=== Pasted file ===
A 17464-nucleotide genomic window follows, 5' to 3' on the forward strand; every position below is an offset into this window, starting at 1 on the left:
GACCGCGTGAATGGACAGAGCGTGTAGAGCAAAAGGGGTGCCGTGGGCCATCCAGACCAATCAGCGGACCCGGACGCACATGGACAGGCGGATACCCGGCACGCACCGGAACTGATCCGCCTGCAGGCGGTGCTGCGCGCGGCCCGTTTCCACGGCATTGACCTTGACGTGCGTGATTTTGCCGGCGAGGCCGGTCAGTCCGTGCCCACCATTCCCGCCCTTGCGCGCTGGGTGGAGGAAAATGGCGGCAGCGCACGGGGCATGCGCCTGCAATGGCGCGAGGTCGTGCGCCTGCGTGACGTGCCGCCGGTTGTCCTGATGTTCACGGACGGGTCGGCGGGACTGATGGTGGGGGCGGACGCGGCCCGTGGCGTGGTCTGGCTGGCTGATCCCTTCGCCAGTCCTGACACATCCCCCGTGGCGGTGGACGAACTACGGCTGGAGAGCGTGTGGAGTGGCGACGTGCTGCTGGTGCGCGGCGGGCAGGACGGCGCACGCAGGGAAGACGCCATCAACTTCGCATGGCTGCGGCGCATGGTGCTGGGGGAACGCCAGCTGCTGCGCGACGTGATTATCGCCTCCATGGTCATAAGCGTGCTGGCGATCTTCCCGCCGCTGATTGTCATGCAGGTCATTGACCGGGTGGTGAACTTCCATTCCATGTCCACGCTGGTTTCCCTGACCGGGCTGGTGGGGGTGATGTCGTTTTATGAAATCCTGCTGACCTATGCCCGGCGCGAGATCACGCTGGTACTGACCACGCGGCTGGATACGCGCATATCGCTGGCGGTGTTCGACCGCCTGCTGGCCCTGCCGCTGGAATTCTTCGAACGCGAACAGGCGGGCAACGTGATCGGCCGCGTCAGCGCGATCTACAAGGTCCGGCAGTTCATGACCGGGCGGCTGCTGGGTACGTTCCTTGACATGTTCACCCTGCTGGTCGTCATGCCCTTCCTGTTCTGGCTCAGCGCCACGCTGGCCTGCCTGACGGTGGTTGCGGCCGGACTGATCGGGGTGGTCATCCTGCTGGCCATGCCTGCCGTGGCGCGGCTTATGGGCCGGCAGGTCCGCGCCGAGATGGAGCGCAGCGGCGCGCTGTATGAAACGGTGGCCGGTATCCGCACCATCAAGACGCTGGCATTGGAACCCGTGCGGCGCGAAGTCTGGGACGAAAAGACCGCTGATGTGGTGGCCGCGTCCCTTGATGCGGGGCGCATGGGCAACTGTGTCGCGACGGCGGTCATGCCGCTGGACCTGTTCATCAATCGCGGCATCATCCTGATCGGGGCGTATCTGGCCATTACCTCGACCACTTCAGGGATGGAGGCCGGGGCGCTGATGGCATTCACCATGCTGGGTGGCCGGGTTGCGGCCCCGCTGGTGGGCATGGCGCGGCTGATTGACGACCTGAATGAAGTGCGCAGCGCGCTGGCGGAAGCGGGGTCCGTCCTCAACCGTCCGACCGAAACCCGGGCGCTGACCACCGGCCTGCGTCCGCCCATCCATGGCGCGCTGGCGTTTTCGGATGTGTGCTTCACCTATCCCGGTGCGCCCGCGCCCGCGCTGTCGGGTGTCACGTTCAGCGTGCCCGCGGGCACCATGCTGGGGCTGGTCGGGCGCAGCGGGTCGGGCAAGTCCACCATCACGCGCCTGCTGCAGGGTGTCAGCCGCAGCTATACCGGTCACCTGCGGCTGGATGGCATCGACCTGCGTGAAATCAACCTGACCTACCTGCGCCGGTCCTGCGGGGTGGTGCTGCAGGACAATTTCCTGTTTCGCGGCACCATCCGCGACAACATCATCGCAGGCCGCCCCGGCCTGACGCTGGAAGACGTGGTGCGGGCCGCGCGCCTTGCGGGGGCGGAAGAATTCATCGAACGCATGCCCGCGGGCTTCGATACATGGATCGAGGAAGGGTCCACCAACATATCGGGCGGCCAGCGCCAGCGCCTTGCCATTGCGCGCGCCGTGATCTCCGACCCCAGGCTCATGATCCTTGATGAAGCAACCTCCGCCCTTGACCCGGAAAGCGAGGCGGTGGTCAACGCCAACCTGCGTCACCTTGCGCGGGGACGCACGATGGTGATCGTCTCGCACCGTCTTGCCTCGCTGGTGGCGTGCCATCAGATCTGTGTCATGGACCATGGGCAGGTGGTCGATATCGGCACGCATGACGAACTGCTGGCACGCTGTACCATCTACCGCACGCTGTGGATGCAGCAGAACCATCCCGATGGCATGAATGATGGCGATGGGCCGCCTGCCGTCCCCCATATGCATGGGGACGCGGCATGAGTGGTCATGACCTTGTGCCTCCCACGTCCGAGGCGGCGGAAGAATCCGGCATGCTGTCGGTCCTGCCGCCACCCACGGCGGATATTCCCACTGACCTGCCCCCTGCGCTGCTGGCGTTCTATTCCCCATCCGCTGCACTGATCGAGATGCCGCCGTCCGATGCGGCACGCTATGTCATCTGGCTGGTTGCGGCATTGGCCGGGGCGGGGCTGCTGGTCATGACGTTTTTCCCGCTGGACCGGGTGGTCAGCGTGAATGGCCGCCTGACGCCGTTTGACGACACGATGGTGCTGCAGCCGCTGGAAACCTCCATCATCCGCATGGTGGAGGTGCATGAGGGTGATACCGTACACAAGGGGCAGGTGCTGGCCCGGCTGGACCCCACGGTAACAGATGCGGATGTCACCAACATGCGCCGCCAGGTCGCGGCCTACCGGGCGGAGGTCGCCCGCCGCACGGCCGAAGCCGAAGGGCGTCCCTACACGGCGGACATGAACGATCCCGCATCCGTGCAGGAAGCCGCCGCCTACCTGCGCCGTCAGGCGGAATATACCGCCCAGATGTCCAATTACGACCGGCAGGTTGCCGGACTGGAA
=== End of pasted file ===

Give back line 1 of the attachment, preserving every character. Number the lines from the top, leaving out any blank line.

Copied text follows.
A 17464-nucleotide genomic window follows, 5' to 3' on the forward strand; every position below is an offset into this window, starting at 1 on the left: